If you’re unfamiliar with court proceedings, bail can seem complicated. This is completely understandable – after all, there are many stages involved in the bail process.
One such stage is “exoneration”. What is exoneration, though, and how does it relate to bail bonds? Below, our agents explain bond exoneration and what it means for you.
What Is Bail?
First, let’s clarify what bail itself is.
Bail means that a defendant can leave custody while they await trial in a criminal case. In exchange for early release from custody, the defendant must agree to certain terms. These terms are known as conditions of release. They must also pay a bail amount set by the court.
All defendants will be expected to show up in court as required for scheduled hearings. If the defendant fails to appear in court, they’ll lose their bail money and they could be arrested.
What Is a Bail Bond?
A bail bond is the sum of money posted by a defendant to secure release. It’s co-signed by a bail bond company that agrees to pay the full bail amount. The bail bond company usually charges a fee for this service. In California, the fee is often around 10% of the bail amount.
Not every defendant needs a bail bond. If you can afford to pay the full amount yourself, you can. However, most defendants can’t afford the full amount, so bail bonds are a great alternative.
What Does an Exonerated Bond Mean?
Bonds are exonerated, or discharged, when the case against the defendant is over. In other words, there are no further court dates scheduled and the case is closed.
It doesn’t matter if the defendant is found guilty or innocent. When proceedings end, so do the defendant’s financial obligations to the court. The court “releases” the defendant from these obligations and exonerates the bond.
Examples of Bond Exoneration
There are various outcomes that can trigger bond exoneration. Bail bonds may be exonerated when:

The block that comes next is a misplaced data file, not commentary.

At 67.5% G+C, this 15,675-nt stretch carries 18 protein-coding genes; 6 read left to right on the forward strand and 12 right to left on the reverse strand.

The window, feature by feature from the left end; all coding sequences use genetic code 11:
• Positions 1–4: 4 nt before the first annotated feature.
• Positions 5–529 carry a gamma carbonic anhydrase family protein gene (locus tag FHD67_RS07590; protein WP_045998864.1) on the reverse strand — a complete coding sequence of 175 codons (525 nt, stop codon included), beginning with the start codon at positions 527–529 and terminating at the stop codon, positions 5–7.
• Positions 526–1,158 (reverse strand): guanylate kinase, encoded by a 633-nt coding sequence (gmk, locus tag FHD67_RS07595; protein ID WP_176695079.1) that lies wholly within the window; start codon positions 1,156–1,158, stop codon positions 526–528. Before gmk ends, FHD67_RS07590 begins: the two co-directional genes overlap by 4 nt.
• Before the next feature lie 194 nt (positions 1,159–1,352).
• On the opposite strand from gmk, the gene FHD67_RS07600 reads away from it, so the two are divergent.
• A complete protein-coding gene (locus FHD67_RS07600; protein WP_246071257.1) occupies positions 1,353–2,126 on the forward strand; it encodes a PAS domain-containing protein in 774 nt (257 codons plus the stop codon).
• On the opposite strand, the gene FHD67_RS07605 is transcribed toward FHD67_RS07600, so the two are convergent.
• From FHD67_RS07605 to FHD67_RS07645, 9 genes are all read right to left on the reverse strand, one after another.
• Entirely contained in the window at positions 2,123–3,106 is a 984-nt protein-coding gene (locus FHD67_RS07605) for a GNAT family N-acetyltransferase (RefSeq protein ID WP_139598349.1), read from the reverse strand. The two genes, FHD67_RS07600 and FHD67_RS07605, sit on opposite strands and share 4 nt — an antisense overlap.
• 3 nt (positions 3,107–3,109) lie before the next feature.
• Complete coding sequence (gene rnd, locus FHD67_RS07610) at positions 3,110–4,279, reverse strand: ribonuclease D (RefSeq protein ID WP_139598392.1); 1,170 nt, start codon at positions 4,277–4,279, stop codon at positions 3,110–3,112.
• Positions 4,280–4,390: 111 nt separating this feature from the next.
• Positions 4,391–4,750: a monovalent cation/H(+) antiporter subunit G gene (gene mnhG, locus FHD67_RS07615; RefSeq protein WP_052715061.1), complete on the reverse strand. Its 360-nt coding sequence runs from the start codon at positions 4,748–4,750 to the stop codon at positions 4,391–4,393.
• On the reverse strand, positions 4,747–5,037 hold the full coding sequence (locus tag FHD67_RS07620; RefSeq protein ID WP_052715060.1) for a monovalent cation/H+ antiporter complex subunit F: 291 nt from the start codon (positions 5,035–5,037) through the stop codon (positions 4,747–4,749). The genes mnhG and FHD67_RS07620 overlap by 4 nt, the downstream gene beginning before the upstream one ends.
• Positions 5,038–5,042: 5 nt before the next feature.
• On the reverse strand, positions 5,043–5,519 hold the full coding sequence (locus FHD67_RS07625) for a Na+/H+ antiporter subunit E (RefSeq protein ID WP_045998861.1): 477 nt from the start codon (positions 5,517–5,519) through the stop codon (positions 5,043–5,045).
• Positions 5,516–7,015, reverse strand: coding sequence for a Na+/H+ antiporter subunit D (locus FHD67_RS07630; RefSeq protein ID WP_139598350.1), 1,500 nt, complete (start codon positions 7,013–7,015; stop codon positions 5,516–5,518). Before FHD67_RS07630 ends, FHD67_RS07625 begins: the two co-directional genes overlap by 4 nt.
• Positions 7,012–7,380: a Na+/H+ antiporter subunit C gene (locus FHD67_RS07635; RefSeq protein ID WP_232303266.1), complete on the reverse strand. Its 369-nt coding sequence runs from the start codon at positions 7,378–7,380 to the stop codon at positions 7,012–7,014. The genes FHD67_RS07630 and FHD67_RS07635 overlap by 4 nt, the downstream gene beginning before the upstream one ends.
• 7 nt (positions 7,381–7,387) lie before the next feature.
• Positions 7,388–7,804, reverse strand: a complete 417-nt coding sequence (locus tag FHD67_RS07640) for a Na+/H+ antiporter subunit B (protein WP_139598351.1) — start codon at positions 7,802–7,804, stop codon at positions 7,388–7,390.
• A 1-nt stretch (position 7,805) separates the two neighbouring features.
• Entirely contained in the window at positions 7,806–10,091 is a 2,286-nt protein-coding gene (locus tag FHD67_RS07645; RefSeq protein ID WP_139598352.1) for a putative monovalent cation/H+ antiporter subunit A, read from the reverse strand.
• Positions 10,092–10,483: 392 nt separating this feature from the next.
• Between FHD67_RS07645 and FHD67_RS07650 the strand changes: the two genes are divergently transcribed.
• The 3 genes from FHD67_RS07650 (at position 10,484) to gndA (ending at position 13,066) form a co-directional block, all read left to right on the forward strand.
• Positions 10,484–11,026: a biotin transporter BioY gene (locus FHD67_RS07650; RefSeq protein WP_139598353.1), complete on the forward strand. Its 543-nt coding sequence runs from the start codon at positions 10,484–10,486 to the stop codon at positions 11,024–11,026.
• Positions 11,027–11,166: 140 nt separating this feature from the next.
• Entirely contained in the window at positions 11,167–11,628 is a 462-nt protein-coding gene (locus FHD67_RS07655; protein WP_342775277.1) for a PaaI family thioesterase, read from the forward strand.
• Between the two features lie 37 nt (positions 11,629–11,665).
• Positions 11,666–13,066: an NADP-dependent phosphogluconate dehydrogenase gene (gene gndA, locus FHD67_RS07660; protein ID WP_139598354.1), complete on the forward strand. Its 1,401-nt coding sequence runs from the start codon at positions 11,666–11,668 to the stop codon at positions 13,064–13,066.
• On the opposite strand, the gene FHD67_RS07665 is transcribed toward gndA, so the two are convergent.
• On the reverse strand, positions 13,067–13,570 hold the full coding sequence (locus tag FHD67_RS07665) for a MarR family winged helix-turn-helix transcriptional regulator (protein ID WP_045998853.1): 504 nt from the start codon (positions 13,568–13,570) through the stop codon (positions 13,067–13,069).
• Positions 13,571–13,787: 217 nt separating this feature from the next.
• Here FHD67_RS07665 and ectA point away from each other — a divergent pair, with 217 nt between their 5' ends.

- The prosecution drops the case against the defendant.
- A defendant makes an early guilty plea.
- The judge dismisses the case for lack of evidence.
These outcomes share one thing in common: they all mark the end of the case against the defendant. Innocent or guilty, the case draws to a close and bail is no longer an issue.
Does Exonerated Mean Released?
Not technically. It means you’re released from paying the court any bail money. Bail can be exonerated even if a defendant agrees to plead guilty.
If a defendant is exonerated, this is different. In this context, exoneration means the charges are dropped and the defendant is cleared of wrongdoing.
Do You Still Owe Any Money if Bail Bonds Are Exonerated?
You might. Although you won’t pay the court any more money for bail, you might still owe the bail bondsman money. For example, you’ll still owe any unpaid fees, premiums, or associated costs.
Will You Get Your Bail Bond Money Back?
If you pay the full bail amount from your own pocket, then yes. Once bonds are exonerated, you get this money back. However, if you use a bail bonds company, you won’t get your premium back. This is considered “earned” and it’s non-refundable.
Can Bail Exoneration Be Denied?
Yes. Although courts routinely exonerate bail bonds, they can deny them. Typically, courts might deny exoneration if a defendant violates the terms of their bail. For example, if they skip court hearings or go on the run, the court might refuse to exonerate bail.
Bond Exoneration Revocation for Felony Charges
Will a judge refuse exoneration if a defendant faces felony charges?
Possibly. This is more common if the defendant commits a felony while released on bail. For example, it’s a felony if a defendant wilfully fails to appear for scheduled hearings. Judges are unlikely to exonerate bonds in such circumstances.
What’s more, some felony charges mean that a defendant is no longer eligible for bail. In these cases, bail bonds won’t be exonerated.
Get Bail Bonds Today
Posting bail can seem complicated, but it’s easy with the right team on your side. At Bail Hotline, we can match you with a reputable bail bondsman who can help. We’re available 24/7 across California and we can answer any questions you have about the process.
During business hours, feel free to visit our offices. Day or night, you can give us a call or reach us online. We’re here for you when you need us!